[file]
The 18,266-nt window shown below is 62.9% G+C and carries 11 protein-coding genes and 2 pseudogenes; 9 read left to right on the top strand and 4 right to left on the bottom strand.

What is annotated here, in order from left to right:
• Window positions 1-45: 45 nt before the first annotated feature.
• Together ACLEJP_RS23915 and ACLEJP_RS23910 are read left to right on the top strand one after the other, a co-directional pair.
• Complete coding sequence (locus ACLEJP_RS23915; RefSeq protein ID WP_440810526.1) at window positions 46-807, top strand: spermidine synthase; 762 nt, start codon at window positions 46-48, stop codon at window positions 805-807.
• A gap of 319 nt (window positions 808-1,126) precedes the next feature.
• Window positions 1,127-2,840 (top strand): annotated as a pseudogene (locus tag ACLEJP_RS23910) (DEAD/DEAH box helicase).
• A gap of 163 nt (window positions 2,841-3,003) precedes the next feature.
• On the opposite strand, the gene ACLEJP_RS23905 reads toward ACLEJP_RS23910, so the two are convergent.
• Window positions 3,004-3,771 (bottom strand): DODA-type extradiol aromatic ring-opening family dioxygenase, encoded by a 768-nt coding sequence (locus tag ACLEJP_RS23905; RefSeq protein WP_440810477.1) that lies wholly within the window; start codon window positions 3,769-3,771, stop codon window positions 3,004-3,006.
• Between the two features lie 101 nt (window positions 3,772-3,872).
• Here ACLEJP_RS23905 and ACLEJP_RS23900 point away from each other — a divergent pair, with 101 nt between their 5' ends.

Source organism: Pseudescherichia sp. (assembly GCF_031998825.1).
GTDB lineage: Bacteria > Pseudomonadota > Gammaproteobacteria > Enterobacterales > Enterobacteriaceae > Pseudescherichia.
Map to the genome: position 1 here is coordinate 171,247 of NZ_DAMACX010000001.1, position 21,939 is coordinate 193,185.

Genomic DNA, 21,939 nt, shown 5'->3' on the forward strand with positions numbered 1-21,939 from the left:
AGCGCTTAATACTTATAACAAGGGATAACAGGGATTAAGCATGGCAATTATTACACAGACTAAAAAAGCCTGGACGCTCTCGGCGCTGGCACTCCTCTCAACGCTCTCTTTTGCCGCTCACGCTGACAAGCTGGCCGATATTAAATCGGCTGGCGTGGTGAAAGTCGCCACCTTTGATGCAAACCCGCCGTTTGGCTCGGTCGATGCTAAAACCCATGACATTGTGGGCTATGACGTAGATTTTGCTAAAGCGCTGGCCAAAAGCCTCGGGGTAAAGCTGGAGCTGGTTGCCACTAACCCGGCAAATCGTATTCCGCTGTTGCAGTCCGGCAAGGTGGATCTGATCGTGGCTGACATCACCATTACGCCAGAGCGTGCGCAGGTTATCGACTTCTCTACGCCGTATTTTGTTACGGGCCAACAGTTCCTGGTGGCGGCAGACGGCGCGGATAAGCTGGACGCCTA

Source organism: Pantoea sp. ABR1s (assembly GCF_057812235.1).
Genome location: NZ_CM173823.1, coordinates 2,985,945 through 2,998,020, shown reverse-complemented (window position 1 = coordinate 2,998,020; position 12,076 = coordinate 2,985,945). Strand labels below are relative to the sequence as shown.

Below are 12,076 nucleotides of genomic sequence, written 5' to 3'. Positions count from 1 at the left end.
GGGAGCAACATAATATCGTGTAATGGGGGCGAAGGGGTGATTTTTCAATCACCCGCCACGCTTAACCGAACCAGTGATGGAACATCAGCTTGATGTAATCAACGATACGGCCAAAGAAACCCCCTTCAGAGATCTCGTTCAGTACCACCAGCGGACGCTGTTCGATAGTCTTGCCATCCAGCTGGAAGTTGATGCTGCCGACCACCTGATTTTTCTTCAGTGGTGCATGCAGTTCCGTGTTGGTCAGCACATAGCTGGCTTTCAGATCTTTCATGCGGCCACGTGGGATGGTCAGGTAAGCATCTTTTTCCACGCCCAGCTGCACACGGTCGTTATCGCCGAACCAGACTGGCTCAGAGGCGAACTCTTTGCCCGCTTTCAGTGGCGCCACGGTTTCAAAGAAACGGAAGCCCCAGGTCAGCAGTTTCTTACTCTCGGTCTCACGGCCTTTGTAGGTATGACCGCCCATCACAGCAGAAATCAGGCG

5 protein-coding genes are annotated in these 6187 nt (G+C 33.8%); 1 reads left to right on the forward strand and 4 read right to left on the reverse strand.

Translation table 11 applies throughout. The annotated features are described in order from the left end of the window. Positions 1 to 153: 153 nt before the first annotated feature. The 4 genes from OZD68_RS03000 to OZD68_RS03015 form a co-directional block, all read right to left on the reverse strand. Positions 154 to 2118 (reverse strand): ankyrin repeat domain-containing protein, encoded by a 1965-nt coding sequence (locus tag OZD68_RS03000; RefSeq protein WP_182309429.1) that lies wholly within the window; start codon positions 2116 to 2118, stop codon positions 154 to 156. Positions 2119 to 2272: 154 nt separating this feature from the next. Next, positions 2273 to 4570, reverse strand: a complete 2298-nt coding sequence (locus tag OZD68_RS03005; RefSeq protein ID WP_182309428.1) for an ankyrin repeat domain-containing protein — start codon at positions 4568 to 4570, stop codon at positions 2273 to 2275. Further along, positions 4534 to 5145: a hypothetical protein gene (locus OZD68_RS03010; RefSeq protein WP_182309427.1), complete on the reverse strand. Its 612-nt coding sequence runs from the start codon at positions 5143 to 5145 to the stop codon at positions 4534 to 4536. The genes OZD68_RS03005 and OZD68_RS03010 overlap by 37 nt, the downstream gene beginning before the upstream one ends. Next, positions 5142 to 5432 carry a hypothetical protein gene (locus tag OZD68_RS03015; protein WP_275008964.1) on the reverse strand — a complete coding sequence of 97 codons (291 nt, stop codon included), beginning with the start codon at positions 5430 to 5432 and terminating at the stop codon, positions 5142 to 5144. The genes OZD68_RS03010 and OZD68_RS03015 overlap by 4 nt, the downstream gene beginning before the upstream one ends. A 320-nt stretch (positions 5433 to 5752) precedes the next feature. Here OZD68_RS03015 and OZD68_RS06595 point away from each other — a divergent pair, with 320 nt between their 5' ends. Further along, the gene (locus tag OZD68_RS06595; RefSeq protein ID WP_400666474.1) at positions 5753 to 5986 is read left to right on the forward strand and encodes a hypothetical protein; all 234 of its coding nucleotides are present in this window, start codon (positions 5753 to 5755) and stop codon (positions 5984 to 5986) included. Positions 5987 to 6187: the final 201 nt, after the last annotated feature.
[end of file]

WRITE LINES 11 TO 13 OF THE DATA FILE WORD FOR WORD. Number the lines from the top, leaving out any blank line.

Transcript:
• Between the two features lie 101 nt (window positions 3,772-3,872).
• Here ACLEJP_RS23905 and ACLEJP_RS23900 point away from each other — a divergent pair, with 101 nt between their 5' ends.

Source organism: Pseudescherichia sp. (assembly GCF_031998825.1).